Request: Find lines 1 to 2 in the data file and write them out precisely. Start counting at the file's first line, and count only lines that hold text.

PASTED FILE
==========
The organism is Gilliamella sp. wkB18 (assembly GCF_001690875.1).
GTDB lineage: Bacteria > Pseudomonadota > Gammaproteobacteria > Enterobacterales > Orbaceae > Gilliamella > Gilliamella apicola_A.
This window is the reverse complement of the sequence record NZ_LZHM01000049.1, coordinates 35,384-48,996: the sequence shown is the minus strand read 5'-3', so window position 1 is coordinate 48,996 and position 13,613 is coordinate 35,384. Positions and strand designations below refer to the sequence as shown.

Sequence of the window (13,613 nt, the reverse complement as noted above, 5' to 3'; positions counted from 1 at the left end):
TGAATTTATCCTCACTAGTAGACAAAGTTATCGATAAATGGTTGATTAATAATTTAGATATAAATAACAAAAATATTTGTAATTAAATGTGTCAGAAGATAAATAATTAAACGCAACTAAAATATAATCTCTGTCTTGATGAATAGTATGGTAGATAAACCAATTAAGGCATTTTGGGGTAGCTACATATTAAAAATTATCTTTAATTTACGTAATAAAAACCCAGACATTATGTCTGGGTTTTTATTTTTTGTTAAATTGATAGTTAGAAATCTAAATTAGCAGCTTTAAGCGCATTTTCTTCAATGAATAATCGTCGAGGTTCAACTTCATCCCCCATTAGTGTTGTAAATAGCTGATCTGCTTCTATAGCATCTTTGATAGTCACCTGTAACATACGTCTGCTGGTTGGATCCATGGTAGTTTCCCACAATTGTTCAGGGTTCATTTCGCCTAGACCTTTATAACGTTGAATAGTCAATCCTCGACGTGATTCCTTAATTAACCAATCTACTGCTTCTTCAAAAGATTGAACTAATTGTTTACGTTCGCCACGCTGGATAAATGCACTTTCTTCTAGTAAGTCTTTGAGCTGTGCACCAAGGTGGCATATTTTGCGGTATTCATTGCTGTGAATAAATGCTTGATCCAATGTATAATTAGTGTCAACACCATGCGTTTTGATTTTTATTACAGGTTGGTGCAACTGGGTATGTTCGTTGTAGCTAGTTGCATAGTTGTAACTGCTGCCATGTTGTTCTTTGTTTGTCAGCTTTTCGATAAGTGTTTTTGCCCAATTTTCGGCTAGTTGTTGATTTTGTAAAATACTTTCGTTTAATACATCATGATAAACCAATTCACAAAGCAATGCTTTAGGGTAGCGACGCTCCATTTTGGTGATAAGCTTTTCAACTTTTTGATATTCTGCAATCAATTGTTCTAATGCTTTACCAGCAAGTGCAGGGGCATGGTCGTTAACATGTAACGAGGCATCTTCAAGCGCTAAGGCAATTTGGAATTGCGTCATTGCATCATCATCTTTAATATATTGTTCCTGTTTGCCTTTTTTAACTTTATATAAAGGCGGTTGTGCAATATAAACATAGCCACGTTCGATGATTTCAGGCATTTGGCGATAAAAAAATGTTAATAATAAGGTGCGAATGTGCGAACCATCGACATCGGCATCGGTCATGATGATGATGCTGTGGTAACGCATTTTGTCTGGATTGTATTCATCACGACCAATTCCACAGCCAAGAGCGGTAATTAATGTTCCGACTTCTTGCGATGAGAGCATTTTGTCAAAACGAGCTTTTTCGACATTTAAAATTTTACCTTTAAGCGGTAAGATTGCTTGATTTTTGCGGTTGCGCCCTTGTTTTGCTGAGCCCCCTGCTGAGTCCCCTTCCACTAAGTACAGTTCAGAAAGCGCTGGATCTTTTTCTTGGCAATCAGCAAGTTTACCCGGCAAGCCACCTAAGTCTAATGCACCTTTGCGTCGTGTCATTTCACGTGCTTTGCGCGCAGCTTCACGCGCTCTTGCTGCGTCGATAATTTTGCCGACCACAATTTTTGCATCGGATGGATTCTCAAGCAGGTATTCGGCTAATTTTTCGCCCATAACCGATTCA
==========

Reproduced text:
The organism is Gilliamella sp. wkB18 (assembly GCF_001690875.1).
GTDB lineage: Bacteria > Pseudomonadota > Gammaproteobacteria > Enterobacterales > Orbaceae > Gilliamella > Gilliamella apicola_A.